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As a trans person, I liken my ever-changing relationship with gender to playing a video game. It's enjoyable, but it also feels like I'm progressing forward towards an indistinguishable end goal, with levels, checkpoints, blockers, and even villains crossing my path. To me, this is an experience that makes perfect sense, but the full metaphor never crossed my mind until hearing KIRARA's "HRT," a nearly seven-minute electronic number.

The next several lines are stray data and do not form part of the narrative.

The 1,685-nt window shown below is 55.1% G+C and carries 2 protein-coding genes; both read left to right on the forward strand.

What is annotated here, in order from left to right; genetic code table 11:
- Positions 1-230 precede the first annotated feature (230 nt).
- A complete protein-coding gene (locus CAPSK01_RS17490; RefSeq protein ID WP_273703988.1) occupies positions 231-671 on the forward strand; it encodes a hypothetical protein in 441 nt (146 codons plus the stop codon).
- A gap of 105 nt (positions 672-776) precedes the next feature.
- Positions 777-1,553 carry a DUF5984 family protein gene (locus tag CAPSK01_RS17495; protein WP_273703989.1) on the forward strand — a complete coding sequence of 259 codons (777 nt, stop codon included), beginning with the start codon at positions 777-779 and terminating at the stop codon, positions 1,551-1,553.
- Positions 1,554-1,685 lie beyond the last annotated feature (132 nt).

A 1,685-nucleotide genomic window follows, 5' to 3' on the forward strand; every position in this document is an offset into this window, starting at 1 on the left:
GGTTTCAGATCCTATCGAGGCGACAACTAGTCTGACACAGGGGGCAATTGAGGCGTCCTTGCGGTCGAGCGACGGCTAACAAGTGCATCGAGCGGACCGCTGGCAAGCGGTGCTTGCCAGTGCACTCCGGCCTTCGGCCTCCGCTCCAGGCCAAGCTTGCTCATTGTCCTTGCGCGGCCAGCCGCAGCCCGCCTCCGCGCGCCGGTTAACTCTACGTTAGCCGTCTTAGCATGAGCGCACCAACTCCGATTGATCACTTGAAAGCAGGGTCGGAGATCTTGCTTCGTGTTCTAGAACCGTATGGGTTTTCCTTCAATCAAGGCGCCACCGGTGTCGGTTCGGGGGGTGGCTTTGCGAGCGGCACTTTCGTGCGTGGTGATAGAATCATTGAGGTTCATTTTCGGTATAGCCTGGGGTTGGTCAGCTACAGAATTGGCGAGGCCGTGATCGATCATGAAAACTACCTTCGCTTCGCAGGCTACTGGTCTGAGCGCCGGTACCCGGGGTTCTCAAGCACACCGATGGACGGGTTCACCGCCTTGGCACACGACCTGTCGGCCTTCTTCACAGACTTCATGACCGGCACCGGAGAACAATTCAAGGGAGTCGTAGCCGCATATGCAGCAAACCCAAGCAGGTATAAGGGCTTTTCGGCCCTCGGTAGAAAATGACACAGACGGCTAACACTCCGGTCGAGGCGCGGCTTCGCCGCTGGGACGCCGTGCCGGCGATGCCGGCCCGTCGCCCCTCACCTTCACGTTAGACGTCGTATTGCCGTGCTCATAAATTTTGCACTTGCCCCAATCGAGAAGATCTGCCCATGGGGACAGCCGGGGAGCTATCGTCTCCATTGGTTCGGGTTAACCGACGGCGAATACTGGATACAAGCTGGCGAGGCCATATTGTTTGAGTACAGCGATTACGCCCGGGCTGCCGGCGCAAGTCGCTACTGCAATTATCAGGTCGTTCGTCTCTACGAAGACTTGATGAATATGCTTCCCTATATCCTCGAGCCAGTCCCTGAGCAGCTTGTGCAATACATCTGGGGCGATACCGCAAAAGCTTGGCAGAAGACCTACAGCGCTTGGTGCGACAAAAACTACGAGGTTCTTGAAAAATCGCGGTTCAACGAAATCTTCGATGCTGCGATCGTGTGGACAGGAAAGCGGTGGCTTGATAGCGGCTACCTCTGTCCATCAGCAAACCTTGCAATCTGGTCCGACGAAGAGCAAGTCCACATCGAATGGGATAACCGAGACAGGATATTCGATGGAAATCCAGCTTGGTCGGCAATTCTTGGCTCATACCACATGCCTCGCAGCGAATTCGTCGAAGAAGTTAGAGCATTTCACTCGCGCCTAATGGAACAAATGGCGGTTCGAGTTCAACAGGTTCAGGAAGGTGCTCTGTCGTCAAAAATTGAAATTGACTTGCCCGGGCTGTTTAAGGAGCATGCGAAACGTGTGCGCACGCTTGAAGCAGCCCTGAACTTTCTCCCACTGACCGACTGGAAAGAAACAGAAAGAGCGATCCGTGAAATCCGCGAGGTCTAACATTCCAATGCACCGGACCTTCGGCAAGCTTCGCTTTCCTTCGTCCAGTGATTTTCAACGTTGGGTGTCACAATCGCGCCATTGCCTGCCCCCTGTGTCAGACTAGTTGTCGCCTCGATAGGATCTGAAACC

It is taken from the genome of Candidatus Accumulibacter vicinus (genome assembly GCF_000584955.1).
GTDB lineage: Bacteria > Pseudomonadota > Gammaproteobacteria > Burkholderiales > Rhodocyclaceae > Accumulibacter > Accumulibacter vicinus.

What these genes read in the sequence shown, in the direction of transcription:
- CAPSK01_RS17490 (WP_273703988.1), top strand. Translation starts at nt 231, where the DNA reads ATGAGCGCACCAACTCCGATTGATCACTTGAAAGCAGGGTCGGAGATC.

The song immediately evokes the chiptune sensibility of early arcade soundtracks — it's bright and directly digital. While electronic music tends to look towards the future, KIRARA looks backwards, using sounds that evoke the childlike wonder of squaring up in a boss level against an unspecified bully. She plays with the concept of the aforementioned trans experience being a video game, straight down to the name of the song: "HRT," or for the unfamiliar, hormone replacement therapy. Loosely translated from her artist statement on the song, she states that "changing the mood to one extreme or another [through the genre] is also an expression of the mood swings experienced during hormone therapy." As the song jumps from bouncy arpeggios to half-time 8-bit guitar and back again, it's clear that for those of us who can relate, it's a perfect representation of what it means to navigate the game-like minefields of your lived experience.

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